Serum calcitonin negative Medullary thyroid carcinoma
© Sand et al; licensee BioMed Central Ltd. 2006
Received: 21 November 2006
Accepted: 21 December 2006
Published: 21 December 2006
Medullary thyroid carcinomas (MTC) constitute about 5 to 7 % of thyroid neoplasms. They originate from parafollicular C cells which produce Calcitonin, a hormone which has an impact on calcium metabolism and represents the biochemical activity of MTC. In rare cases pre-operative serum calcitonin can be negative.
We report on a 73-year-old female patient with a rare case of a serum calcitonin negative medullary thyroid carcinoma who suffered fulminant post-operative course and died of multiple metastasis.
This case shows that in very rare cases MTCs do not secrete calcitonin making diagnosis and tumour follow-up difficult. To this date, only few reports describing this combination of circumstances were found in the English literature.
Medullary thyroid carcinomas (MTC) constitute about 5 to 7 % of thyroid neoplasms. They originate from parafollicular C cells which are derived from the ultimobranchial body and neural crest . C cells produce Calcitonin, a hormone which has an impact on calcium metabolism. Microscopically the tumor is characterized by small nests of small, round cells, production of amyloid and dense irregular areas of calcification . Cervical lymph node metastases occur early in the disease in about 50 % of cases with distant metastases occurring later. Cervical metastases most commonly involve the central, paratracheal and jugular regions. Distant metastases favor the mediastinum, liver, lung and bone . The incidence in male/female ratio is roughly equal over a wide age range. Most of MTC are sporadic and usually unilateral. Familial medullary carcinoma occurs in the multiple endocrine neoplasia syndromes (MEN) of the type 2 variety. When occurring in association with MEN syndromes it is usually bilateral and typically the first abnormality observed in both MEN 2A and 2B syndromes.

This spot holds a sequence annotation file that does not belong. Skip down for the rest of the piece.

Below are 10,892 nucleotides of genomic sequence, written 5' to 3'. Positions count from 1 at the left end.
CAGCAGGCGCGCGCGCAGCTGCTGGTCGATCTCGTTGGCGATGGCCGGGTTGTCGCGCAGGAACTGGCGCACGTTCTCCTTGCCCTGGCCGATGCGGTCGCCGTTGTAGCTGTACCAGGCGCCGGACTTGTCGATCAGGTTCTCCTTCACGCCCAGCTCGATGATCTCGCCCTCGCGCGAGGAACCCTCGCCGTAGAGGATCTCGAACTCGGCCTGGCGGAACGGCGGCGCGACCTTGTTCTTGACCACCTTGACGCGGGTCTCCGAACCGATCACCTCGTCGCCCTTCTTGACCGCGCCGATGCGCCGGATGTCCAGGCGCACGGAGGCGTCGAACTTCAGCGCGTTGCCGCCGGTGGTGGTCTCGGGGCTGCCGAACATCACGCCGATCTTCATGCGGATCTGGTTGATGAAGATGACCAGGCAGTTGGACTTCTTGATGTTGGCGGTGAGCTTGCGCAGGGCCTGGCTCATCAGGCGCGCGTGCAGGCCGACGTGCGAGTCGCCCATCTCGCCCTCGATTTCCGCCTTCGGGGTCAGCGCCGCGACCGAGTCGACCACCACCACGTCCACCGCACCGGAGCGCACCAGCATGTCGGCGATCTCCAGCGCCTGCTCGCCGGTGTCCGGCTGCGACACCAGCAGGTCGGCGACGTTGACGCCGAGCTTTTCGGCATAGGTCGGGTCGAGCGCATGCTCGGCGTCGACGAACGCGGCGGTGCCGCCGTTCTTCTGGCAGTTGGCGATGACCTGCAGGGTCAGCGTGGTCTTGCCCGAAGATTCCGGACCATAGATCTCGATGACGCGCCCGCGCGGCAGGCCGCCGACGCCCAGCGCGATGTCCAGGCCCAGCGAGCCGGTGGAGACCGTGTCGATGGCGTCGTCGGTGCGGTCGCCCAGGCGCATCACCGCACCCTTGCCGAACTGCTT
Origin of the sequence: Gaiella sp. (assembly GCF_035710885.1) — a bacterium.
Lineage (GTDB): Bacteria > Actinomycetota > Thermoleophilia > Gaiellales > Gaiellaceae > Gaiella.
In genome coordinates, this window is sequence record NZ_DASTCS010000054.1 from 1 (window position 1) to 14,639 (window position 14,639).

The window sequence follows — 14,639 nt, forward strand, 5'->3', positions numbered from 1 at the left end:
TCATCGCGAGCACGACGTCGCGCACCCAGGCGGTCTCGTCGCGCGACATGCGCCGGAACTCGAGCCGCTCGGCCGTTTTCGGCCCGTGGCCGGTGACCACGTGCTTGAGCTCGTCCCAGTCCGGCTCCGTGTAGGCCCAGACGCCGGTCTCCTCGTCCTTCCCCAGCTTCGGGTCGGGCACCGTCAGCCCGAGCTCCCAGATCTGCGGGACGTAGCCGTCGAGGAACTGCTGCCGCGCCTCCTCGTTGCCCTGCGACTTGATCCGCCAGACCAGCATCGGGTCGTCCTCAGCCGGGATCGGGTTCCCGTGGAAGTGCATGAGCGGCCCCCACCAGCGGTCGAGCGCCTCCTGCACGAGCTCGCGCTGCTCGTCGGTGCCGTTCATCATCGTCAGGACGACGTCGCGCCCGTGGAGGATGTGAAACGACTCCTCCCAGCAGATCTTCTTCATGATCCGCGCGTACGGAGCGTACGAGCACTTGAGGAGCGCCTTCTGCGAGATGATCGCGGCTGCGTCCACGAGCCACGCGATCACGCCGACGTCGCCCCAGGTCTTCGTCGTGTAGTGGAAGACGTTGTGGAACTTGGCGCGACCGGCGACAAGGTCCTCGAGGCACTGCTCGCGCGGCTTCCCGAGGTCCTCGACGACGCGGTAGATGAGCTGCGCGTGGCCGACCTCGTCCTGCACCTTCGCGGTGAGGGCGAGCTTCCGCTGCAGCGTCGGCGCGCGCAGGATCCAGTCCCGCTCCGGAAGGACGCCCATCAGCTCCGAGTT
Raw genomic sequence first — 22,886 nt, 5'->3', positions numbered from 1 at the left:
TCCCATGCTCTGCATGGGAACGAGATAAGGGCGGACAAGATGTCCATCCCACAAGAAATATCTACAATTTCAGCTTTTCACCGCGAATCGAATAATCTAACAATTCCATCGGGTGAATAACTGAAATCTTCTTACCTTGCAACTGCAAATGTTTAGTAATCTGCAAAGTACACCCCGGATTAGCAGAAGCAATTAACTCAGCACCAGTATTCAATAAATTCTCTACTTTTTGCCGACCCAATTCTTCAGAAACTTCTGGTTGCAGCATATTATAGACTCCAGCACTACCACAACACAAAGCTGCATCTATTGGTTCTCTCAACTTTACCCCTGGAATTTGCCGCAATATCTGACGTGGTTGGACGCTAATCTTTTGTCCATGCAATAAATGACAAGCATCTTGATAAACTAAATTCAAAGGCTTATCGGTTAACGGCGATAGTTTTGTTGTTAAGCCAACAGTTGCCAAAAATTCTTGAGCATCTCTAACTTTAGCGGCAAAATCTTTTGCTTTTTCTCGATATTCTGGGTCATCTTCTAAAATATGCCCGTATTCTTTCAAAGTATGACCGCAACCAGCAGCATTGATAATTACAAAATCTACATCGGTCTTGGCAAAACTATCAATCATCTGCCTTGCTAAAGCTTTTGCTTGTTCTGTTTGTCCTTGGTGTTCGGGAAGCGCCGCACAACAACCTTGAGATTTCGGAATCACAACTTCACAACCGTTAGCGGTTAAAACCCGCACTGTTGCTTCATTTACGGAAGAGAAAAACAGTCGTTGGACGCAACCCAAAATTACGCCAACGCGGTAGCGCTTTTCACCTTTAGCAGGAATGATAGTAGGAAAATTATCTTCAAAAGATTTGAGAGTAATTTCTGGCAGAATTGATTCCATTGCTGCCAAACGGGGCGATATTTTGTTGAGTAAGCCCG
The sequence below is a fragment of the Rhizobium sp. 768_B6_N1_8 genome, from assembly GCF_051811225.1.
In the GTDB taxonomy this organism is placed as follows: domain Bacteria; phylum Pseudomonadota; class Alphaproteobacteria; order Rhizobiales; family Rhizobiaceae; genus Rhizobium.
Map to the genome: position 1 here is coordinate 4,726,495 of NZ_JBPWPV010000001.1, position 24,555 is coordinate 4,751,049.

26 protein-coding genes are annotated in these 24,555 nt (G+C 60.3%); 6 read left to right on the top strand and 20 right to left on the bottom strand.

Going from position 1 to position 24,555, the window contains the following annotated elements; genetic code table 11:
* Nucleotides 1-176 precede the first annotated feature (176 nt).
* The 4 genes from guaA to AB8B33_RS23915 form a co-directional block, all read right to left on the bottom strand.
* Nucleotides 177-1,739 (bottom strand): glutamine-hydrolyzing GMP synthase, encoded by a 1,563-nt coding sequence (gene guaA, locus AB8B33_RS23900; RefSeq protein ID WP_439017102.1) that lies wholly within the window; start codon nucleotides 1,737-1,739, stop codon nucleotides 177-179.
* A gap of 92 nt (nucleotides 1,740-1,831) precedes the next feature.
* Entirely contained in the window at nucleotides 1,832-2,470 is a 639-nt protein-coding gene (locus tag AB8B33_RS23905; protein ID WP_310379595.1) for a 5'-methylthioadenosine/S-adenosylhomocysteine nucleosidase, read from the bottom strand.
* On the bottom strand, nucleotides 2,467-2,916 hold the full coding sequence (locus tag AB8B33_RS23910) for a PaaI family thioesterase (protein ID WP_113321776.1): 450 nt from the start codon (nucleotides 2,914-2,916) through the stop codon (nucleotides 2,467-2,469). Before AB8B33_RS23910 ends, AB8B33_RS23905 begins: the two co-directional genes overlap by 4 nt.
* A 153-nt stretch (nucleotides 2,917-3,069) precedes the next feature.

The biochemical activity of medullary thyroid carcinoma includes production of calcitonin and cacinoembryogenic antigen (CEA). In rare cases pre-operative serum calcitonin can be negative. To this date, only few reports describing this combination of circumstances were found in the English literature [3–5].